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Archive for the ‘picture books’ Category

Put on your aprons, raise your wooden spoons:

It’s baking day!

It’s baking day!

It’s baking day at Grandma’s!

In this charming new picture book by Anika and Christopher Denise, three spirited young bears tromp through the snow to spend a fun, cozy day at Grandma’s.

After a round of hugs and kisses, they get down to the delicious business of baking a cake together:

Pass out aprons, “One-two-three.”

Grandma reads the recipe:

flour, sugar, butter, eggs.

Stand on chairs with tippy legs.

The eager cubs add big spoonfuls of joy and anticipation to the batter as they help measure, mix, and stir in Grandma’s warm and welcoming cabin kitchen. And why not lick the spoon? :)

Love the way Chris plays with light in his illos, a nice way to underscore the theme of warm hearts and show the passing hours.

While the cake’s in the oven, they sip hot cocoa and dance to the sounds coming from Grandma’s Victrola:

Old-time music, soft and sweet.

Skippy notes and tapping feet.

Learning songs that Grandma sings –

when the kitchen timer rings!

Then it’s time to cut and frost the cake and add a few sprinkles before gift wrapping each piece and heading home by moonlight.

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Ciao a tutti! Hello Everyone!

Today we’re happy to be celebrating the official release of Spaghetti Smiles by Margo Sorenson and David Harrington (Pelican Publishing Co., 2014).

This playful, lip-smacking story has been cooked up with just the right ingredients: a book lovin’ boy, a crazy-fun uncle, lots of savory, tomato-y, kiss-your-fingertips Italian food, the joys of reading with family, and the importance of a close-knit community.

But more about the book in a minute.

First, a few party accoutrements. :)

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It’s here, it’s here! My favorite season of the year!

Happy Autumn, Cutie Pies!

To celebrate, I’m sharing four haiku from that delectable harvest of foodie goodness, Yum! ¡MmMm! ¡Qué Rico!: Americas’ Sproutings by Pat Mora and Rafael López (Lee & Low, 2007).

This mouth-watering collection features fourteen familiar foods native to the Americas (corn, blueberries, chiles, tomatoes, pecans, pumpkins). With choice sensory details, touches of whimsy, and a generous sprinkling of joy, Ms. Mora captures their very essence, illuminating how these foods have enriched our lives for centuries (hello, chocolate!). :)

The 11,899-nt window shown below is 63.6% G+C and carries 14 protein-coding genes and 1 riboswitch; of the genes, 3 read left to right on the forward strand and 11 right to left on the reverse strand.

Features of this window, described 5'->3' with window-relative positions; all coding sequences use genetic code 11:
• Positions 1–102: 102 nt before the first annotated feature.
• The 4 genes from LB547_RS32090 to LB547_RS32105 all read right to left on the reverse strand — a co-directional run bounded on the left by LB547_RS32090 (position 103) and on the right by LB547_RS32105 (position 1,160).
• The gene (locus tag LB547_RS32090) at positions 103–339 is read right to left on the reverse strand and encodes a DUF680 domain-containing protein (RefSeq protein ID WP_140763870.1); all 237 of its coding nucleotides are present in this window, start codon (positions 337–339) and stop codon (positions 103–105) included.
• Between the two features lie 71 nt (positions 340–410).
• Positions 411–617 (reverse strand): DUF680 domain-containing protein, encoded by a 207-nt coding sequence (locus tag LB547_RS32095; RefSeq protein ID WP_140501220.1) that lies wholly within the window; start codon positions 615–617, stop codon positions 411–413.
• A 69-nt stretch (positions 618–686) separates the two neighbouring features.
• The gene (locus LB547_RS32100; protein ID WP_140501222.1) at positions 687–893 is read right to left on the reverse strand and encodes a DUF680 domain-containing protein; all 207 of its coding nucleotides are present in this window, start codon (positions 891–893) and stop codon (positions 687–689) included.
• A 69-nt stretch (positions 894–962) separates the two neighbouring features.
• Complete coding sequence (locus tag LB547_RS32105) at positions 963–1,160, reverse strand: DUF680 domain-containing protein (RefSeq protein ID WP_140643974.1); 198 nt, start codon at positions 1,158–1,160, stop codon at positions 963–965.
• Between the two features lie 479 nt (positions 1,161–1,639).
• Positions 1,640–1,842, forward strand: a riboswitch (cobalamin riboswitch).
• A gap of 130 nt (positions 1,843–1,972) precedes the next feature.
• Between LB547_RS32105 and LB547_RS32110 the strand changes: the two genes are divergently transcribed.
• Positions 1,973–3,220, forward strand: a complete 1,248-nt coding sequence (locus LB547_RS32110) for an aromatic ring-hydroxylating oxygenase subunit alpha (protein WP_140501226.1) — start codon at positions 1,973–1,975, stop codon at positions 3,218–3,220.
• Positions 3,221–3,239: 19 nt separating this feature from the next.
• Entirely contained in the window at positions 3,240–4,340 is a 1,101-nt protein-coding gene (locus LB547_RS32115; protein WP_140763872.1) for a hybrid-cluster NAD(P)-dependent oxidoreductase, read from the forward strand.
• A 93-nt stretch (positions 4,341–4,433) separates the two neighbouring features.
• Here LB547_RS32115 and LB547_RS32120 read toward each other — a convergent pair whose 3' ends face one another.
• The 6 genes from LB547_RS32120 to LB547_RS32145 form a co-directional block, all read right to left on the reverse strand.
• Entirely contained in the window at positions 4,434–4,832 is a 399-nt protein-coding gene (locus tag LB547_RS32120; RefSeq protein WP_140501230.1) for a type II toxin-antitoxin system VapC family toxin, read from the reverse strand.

Each of the haiku is paired with a sidebar brimming with fascinating tidbits about the food’s origin, history, cultural significance and/or current uses.

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Ahem. It’s time to sit up straight, place our napkins in our laps, and make polite conversation at the table.

Or, we can fling meatballs at each other.

I leave it to you to decide which would be more fun and/or politically correct. :)

To help make up your mind, why not take a bite or two of Dinner with the Highbrows: A Story About Good (or Bad) Manners (Henry Holt, 2014) by Kimberly Willis Holt and Kyrsten Brooker?

Bernard could hardly wait until next Saturday. He was invited to eat dinner with Gilbert Highbrow’s family. Bernard had never eaten at a friend’s house.

Bernard’s mom is all a-fluster. The Highbrows live in “a fine house” and only the best manners will do for such posh people. She coaches Bernard all week on the essentials: compliment and thank the hosts, say a blessing, no elbows on the table, don’t talk with your mouth full, no singing!, help clear the dishes. Bernard practices and practices, hoping he’ll be able to remember all the rules.

Illustrations © 2014 Kyrsten Brooker

On Saturday, he’s excited but nervous. When he finally gets to the Highbrows’, he’s greeted by shouts and cheers and quickly whisked off with the family to Antonio’s restaurant in a white limousine.

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Put on your aprons, lab coats and best bibs!

Ann McCallum and Leeza Hernandez, who tessellated our taste buds and dispelled our fear of polygons, fractions and tangrams with their delightful Eat Your Math Homework: Recipes for Hungry Minds (Charlesbridge, 2011), have just published a wonderful companion cookbook featuring six edible science projects.

In Eat Your Science Homework: Recipes for Inquiring Minds (Charlesbridge 2014), they serve up a bit of geology, chemistry, astrophysics and forensics, successfully turning “toil into tasty and drudgery into delicious.”

EYSH 6-7

When you think about it, the kitchen is the best laboratory around — a fun place to experiment with various ingredients and methods with delectable and sometimes surprising results. Ann’s recipes give upper elementary kids a chance to learn about The Scientific Method, Atoms and Molecules, Properties of Matter, Inherited Traits, Rocks and Minerals, and Our Solar System with hands-on activities in a familiar setting.

Author and Recipe Maven Ann McCallum shows off Atomic Popcorn Balls (photo by Tom Fedor/The Gazette)

A little puzzled about atoms, elements and molecules? Munch on a batch of Atomic Popcorn Balls. Ever wonder why oil and vinegar don’t like to mix? Dip some veggies into a honey barbecue sauce dressing while contemplating density. And what are black holes, anyway? See how gravity swallows up sausage bits right in your muffin tin. And I can’t think of a more appetizing way to understand sedimentary layers than by making a pan of pizza lasagna.  :)

Atomic Popcorn Balls photo by Ann McCallum

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